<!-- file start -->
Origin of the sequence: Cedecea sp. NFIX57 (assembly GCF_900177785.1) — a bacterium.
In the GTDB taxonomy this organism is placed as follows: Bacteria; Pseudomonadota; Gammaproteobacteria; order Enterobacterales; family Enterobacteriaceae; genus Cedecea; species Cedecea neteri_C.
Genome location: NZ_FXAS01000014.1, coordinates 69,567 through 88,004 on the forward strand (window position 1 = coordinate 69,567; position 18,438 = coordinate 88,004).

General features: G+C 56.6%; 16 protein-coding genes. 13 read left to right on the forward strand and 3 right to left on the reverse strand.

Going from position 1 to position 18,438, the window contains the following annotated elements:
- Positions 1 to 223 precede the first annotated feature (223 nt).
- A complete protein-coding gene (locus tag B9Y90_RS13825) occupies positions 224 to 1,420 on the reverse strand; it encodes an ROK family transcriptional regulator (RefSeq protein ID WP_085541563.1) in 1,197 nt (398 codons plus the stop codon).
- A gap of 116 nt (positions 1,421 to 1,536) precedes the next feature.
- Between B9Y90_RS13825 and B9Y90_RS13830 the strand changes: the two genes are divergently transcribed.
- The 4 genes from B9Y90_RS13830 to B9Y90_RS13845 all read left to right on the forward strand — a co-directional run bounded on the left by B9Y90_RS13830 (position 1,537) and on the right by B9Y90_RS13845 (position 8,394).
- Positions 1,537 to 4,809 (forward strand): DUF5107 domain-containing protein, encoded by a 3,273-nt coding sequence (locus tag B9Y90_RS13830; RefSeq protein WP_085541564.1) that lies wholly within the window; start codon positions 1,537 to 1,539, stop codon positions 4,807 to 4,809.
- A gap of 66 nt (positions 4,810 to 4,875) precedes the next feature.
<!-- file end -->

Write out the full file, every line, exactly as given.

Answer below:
Origin of the sequence: Cedecea sp. NFIX57 (assembly GCF_900177785.1) — a bacterium.
In the GTDB taxonomy this organism is placed as follows: Bacteria; Pseudomonadota; Gammaproteobacteria; order Enterobacterales; family Enterobacteriaceae; genus Cedecea; species Cedecea neteri_C.
Genome location: NZ_FXAS01000014.1, coordinates 69,567 through 88,004 on the forward strand (window position 1 = coordinate 69,567; position 18,438 = coordinate 88,004).

General features: G+C 56.6%; 16 protein-coding genes. 13 read left to right on the forward strand and 3 right to left on the reverse strand.

Going from position 1 to position 18,438, the window contains the following annotated elements:
- Positions 1 to 223 precede the first annotated feature (223 nt).
- A complete protein-coding gene (locus tag B9Y90_RS13825) occupies positions 224 to 1,420 on the reverse strand; it encodes an ROK family transcriptional regulator (RefSeq protein ID WP_085541563.1) in 1,197 nt (398 codons plus the stop codon).
- A gap of 116 nt (positions 1,421 to 1,536) precedes the next feature.
- Between B9Y90_RS13825 and B9Y90_RS13830 the strand changes: the two genes are divergently transcribed.
- The 4 genes from B9Y90_RS13830 to B9Y90_RS13845 all read left to right on the forward strand — a co-directional run bounded on the left by B9Y90_RS13830 (position 1,537) and on the right by B9Y90_RS13845 (position 8,394).
- Positions 1,537 to 4,809 (forward strand): DUF5107 domain-containing protein, encoded by a 3,273-nt coding sequence (locus tag B9Y90_RS13830; RefSeq protein WP_085541564.1) that lies wholly within the window; start codon positions 1,537 to 1,539, stop codon positions 4,807 to 4,809.
- A gap of 66 nt (positions 4,810 to 4,875) precedes the next feature.